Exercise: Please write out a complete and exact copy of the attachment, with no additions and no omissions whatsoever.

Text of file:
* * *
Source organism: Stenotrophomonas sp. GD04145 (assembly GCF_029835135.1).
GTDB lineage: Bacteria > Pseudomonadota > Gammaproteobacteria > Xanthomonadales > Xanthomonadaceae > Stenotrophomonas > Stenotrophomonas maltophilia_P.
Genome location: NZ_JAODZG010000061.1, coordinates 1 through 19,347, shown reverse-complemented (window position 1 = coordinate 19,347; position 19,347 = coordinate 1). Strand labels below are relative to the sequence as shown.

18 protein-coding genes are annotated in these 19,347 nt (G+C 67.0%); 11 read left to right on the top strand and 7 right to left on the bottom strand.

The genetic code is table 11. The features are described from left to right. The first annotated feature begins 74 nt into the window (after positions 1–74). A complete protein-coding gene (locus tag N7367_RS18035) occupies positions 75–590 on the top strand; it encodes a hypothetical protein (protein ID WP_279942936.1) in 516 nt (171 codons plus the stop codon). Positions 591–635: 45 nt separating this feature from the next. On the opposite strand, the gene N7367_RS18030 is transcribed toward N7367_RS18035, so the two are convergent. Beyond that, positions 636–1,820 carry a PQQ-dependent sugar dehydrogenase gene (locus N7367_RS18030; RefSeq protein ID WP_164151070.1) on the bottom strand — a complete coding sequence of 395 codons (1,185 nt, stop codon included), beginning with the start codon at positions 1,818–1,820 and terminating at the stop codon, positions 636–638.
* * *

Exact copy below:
Source organism: Stenotrophomonas sp. GD04145 (assembly GCF_029835135.1).
GTDB lineage: Bacteria > Pseudomonadota > Gammaproteobacteria > Xanthomonadales > Xanthomonadaceae > Stenotrophomonas > Stenotrophomonas maltophilia_P.
Genome location: NZ_JAODZG010000061.1, coordinates 1 through 19,347, shown reverse-complemented (window position 1 = coordinate 19,347; position 19,347 = coordinate 1). Strand labels below are relative to the sequence as shown.

18 protein-coding genes are annotated in these 19,347 nt (G+C 67.0%); 11 read left to right on the top strand and 7 right to left on the bottom strand.

The genetic code is table 11. The features are described from left to right. The first annotated feature begins 74 nt into the window (after positions 1–74). A complete protein-coding gene (locus tag N7367_RS18035) occupies positions 75–590 on the top strand; it encodes a hypothetical protein (protein ID WP_279942936.1) in 516 nt (171 codons plus the stop codon). Positions 591–635: 45 nt separating this feature from the next. On the opposite strand, the gene N7367_RS18030 is transcribed toward N7367_RS18035, so the two are convergent. Beyond that, positions 636–1,820 carry a PQQ-dependent sugar dehydrogenase gene (locus N7367_RS18030; RefSeq protein ID WP_164151070.1) on the bottom strand — a complete coding sequence of 395 codons (1,185 nt, stop codon included), beginning with the start codon at positions 1,818–1,820 and terminating at the stop codon, positions 636–638.